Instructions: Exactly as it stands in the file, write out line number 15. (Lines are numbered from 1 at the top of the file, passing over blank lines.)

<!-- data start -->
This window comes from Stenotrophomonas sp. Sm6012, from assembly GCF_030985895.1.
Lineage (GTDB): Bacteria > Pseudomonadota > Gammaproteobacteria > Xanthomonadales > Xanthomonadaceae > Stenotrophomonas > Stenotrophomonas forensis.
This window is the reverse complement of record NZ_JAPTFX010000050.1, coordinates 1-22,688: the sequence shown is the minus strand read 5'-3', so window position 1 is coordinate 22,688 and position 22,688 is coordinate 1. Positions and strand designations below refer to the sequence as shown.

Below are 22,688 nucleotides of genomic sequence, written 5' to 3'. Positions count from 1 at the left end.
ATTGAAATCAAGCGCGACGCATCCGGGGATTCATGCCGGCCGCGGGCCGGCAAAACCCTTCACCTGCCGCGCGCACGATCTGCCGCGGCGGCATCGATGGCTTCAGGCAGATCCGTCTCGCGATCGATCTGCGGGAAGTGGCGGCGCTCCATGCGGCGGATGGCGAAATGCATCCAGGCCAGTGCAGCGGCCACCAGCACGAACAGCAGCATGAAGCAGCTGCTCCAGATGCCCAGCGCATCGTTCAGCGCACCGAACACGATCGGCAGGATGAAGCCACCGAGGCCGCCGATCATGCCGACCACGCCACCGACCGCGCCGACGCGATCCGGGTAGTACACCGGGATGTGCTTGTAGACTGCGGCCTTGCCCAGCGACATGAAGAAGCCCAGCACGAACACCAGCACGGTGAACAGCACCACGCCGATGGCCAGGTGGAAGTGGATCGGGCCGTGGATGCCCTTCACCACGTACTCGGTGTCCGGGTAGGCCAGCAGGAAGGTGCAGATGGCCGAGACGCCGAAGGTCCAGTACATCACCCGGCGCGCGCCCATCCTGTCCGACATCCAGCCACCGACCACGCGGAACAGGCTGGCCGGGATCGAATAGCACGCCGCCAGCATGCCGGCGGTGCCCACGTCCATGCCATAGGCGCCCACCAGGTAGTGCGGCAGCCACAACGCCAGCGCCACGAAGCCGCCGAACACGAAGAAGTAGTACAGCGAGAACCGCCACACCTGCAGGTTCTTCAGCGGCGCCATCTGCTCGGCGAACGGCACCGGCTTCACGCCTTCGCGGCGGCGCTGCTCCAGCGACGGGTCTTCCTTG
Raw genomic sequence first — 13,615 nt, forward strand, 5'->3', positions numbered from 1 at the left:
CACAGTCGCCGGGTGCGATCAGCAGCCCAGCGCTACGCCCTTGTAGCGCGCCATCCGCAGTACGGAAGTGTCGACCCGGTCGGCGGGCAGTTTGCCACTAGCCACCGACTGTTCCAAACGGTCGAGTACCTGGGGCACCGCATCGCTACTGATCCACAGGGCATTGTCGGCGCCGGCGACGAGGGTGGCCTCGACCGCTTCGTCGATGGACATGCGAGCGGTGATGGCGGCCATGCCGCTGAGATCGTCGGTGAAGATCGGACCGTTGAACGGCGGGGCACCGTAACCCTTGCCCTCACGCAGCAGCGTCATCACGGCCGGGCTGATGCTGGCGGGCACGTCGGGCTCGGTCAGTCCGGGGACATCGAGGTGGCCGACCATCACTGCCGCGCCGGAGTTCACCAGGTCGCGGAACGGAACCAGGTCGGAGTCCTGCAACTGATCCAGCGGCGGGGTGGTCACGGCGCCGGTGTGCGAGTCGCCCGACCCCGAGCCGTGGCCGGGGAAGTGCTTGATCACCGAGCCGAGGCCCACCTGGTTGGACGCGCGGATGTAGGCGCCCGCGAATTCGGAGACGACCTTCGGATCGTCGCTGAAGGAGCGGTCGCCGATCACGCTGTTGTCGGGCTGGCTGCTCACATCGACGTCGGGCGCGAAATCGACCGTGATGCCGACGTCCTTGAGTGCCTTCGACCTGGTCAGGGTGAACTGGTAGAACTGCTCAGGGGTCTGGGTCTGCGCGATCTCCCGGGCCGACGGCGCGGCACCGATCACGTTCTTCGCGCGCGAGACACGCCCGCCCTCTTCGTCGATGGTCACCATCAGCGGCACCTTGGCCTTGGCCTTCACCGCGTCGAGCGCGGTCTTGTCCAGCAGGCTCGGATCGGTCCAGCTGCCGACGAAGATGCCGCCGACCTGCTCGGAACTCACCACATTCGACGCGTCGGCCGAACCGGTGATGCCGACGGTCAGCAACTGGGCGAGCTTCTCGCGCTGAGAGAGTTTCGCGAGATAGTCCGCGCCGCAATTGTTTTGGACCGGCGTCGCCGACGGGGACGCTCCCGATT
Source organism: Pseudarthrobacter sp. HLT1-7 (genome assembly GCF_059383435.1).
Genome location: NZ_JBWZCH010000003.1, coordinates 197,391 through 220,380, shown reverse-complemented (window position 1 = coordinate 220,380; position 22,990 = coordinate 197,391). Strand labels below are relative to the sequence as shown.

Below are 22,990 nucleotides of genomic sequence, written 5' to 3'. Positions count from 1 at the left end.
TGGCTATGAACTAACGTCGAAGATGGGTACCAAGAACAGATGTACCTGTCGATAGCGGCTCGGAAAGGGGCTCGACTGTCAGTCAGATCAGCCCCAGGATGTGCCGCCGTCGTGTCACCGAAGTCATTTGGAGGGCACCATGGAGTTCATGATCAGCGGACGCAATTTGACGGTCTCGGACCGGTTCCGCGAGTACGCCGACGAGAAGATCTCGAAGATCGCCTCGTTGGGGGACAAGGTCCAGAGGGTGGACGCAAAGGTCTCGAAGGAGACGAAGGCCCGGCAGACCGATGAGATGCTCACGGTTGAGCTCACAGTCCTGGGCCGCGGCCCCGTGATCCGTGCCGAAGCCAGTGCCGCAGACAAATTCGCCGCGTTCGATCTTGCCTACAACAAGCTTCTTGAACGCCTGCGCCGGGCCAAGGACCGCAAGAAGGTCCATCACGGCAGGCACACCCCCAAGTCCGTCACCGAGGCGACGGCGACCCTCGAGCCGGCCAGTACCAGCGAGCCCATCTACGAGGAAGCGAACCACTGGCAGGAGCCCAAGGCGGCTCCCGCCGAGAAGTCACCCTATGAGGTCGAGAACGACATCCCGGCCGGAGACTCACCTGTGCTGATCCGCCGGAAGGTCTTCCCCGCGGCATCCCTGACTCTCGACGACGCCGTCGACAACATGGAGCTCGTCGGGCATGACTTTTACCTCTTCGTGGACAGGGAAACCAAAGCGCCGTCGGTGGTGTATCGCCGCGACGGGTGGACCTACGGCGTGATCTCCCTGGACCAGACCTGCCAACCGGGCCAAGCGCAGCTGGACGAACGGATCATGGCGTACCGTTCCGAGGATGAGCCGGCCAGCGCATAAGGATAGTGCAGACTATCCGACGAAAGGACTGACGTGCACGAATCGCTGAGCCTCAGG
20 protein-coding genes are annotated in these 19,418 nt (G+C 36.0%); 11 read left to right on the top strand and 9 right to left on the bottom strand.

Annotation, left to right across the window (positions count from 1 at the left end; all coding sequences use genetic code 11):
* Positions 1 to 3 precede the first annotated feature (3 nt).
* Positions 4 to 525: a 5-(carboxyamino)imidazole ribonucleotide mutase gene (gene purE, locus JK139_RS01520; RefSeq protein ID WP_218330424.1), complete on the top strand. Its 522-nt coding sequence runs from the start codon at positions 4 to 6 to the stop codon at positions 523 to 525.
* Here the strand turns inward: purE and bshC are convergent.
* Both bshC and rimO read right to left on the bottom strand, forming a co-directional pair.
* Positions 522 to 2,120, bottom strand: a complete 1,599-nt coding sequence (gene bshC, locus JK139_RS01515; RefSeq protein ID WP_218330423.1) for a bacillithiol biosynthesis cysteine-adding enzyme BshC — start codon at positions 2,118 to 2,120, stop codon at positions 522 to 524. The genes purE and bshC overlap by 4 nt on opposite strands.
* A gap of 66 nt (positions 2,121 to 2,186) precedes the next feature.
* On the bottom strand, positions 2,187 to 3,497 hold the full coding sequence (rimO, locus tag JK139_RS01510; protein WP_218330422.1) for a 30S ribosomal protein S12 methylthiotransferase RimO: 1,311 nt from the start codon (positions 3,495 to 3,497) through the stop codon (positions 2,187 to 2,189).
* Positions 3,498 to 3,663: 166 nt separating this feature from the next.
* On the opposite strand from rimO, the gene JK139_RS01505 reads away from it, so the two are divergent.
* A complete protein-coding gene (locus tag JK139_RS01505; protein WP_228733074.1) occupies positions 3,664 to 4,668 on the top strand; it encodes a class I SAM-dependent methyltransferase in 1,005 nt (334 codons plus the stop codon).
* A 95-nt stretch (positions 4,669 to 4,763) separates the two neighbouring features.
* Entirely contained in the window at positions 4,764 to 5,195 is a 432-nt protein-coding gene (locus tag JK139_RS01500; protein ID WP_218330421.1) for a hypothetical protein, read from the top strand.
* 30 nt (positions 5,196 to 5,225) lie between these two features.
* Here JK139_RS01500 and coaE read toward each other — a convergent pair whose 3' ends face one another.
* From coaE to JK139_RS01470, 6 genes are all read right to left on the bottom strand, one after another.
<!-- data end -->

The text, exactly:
* Positions 4 to 525: a 5-(carboxyamino)imidazole ribonucleotide mutase gene (gene purE, locus JK139_RS01520; RefSeq protein ID WP_218330424.1), complete on the top strand. Its 522-nt coding sequence runs from the start codon at positions 4 to 6 to the stop codon at positions 523 to 525.